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Last update: 1 July 2022 h. 10:44
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On the brink of starvation

An outmoded land tenure system, poor farming methods and adverse weather patterns have subjected more than a quarter of the population to an imminent starvation, whose solution the government sees in the formation of agricultural co-operatives.
James Hall

This small Southern African kingdom cherishes its customs, and prides itself as a showcase of traditional African life, socially as well as politically. But the ability of old ways is now being severely tested as a historic food shortage is threatening the lives of nearly a quarter of the population. The food crisis is attributable in part to farming techniques practised on the traditional Swazi homestead. As aid workers scramble to feed the rural masses, the question being raised is how long the Swazi family farm can continue the way it is.

“We have to make our agricultural land more productive. Farmers must become business people, and we are prepared to help,” says agriculture minister Roy Fanourakis.

“The likhaya (traditional Swazi farm) has long ago ceased to support the people who live there,” says an aid worker with one of the church groups currently distributing grain to hold off starvation in the eastern Lubumbo region. “The traditional farm is being kept for political reasons, because the royal government depends on the peasant class as its principal constituency. Rather than risk losing that support, government won’t press peasants to modernize their ways.”

The cultural debate has an urgent need, because it plays against a backdrop of new statistics that show a rise in the number of Swazis threatened with starvation as food stocks are depleted. Swaziland is one of six Southern African nations that are threatened with famine, mostly due to drought but with some governments’ land policies also partly to blame.

“We have just completed a sweep of the countryside to survey for isolated pockets where people are hungry,” says Ben Nsibandze, director of the National Disaster Task Relief Force. “That accounts for some of the rising numbers, but mostly it is because the little bit of food some people were able to salvage from poor harvests is now completely over”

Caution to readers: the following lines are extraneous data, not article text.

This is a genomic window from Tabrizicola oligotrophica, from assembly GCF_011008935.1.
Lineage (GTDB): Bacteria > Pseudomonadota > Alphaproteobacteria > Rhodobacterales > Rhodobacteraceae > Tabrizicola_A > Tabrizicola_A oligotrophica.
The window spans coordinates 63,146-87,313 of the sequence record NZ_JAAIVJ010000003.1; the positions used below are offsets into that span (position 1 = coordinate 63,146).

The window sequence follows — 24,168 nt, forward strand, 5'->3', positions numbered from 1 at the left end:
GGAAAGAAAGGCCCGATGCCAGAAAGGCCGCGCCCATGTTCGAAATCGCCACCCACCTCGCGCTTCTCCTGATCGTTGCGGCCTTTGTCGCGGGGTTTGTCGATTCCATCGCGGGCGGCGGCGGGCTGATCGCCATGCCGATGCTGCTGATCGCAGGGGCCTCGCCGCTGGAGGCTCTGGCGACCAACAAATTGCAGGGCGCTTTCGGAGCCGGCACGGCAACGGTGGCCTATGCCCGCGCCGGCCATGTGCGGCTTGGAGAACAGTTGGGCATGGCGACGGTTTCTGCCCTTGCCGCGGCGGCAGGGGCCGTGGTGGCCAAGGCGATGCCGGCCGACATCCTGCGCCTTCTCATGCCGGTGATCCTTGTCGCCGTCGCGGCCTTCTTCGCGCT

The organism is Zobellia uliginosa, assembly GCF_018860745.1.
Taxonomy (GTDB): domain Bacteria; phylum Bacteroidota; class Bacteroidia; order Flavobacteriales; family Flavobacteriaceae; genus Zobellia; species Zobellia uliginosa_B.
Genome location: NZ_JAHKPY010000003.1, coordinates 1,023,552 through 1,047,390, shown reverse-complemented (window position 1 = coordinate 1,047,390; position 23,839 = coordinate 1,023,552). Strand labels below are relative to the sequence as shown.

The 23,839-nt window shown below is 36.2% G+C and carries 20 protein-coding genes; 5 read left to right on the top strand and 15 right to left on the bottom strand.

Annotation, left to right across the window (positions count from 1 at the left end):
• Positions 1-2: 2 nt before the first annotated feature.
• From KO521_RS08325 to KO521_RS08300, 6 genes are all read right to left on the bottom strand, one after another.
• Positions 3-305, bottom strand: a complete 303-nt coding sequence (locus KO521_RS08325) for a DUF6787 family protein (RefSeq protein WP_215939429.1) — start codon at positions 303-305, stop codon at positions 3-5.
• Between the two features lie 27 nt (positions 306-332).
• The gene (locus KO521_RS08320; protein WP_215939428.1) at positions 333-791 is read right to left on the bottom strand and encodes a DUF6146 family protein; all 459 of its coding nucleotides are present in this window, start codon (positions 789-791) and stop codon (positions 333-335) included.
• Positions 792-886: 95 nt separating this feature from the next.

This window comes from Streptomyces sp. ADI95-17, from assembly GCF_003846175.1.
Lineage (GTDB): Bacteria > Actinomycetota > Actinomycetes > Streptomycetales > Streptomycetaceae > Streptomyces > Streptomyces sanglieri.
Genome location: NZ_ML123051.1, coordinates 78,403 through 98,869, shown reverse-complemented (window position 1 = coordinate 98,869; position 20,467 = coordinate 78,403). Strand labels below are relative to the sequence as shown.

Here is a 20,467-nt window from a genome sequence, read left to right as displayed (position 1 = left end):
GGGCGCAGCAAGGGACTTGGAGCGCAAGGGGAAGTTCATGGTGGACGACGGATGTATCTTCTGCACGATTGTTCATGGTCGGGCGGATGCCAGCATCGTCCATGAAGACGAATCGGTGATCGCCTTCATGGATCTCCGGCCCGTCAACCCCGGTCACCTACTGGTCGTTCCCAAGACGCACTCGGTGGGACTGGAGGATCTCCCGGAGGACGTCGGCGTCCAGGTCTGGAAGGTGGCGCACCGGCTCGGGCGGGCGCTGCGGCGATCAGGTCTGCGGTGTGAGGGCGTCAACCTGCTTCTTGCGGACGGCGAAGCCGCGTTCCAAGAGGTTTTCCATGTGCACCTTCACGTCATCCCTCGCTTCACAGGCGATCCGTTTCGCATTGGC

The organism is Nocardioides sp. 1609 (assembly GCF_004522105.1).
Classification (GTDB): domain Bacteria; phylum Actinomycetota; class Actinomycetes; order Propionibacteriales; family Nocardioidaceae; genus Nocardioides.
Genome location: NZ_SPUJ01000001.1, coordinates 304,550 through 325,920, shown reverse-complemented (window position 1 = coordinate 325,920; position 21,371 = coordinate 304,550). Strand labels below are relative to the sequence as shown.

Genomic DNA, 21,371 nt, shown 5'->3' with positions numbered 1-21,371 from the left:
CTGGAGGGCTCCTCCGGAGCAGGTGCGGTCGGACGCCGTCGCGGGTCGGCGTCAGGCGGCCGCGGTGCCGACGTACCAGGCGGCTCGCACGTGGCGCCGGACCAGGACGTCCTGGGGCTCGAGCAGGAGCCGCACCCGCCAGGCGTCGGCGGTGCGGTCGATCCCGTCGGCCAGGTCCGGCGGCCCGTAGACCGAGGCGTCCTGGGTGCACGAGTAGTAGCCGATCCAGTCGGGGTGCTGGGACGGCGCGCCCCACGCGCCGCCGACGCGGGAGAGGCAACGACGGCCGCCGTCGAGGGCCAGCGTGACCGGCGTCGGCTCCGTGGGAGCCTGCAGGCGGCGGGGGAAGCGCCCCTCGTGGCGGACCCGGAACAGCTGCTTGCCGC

Things are going to get worse as the year ends. The month of October is when rains return. The National Meteorological Service reports that technically there was no drought in Swaziland this past year. The 2001-02 cropping season saw normal rainfall in the aggregate. However, rains ceased falling for a crucial three-week period in December-January when maize plants were maturing in the fields. Much of the crop was stunted or destroyed. 39 per cent of maize was unsalvageable when the rains eventually returned.

Meteorologists are tracking the warming trend in the Pacific and Indian Oceans called El Nino, which historically draws moisture and thus rainfall away from Southern Africa, and has caused drought in Swaziland. There is worry that rains may be compromised for a second year in a row.

“Swaziland receives little if any rainfall during winter months,” says Clement Dlamini of the National Weather Service. “It is too bad, because the country has a temperate climate with no frost during winter. Year-round rains would enable twelve months of cultivation.”

As it is, new crops when planted this month will mean hungry people must wait until April for the harvest. Original projections by the disaster relief task force was that 215 000 people will be without food by then. That number has been revised upward by 50 000 people, to 265 000, more than a quarter of the nation’s population.